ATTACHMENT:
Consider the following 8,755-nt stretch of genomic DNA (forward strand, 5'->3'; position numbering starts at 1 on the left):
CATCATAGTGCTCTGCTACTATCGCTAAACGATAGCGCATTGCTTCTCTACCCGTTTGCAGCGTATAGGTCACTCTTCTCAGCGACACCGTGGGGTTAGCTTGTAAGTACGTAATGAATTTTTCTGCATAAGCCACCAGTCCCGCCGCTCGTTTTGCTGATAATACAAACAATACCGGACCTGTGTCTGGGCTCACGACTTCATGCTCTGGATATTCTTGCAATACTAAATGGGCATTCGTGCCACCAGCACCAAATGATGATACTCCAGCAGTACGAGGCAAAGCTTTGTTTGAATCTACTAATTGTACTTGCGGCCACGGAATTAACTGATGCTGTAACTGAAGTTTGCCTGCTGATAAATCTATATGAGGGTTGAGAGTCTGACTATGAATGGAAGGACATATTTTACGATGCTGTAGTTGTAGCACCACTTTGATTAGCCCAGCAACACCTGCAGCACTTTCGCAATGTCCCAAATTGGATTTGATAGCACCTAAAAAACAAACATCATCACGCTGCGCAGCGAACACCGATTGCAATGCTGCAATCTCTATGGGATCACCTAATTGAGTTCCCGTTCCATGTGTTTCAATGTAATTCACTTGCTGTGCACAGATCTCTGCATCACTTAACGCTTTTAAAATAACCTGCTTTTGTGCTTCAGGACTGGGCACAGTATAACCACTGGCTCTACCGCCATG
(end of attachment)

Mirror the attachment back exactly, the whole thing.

Consider the following 8,755-nt stretch of genomic DNA (forward strand, 5'->3'; position numbering starts at 1 on the left):
CATCATAGTGCTCTGCTACTATCGCTAAACGATAGCGCATTGCTTCTCTACCCGTTTGCAGCGTATAGGTCACTCTTCTCAGCGACACCGTGGGGTTAGCTTGTAAGTACGTAATGAATTTTTCTGCATAAGCCACCAGTCCCGCCGCTCGTTTTGCTGATAATACAAACAATACCGGACCTGTGTCTGGGCTCACGACTTCATGCTCTGGATATTCTTGCAATACTAAATGGGCATTCGTGCCACCAGCACCAAATGATGATACTCCAGCAGTACGAGGCAAAGCTTTGTTTGAATCTACTAATTGTACTTGCGGCCACGGAATTAACTGATGCTGTAACTGAAGTTTGCCTGCTGATAAATCTATATGAGGGTTGAGAGTCTGACTATGAATGGAAGGACATATTTTACGATGCTGTAGTTGTAGCACCACTTTGATTAGCCCAGCAACACCTGCAGCACTTTCGCAATGTCCCAAATTGGATTTGATAGCACCTAAAAAACAAACATCATCACGCTGCGCAGCGAACACCGATTGCAATGCTGCAATCTCTATGGGATCACCTAATTGAGTTCCCGTTCCATGTGTTTCAATGTAATTCACTTGCTGTGCACAGATCTCTGCATCACTTAACGCTTTTAAAATAACCTGCTTTTGTGCTTCAGGACTGGGCACAGTATAACCACTGGCTCTACCGCCATG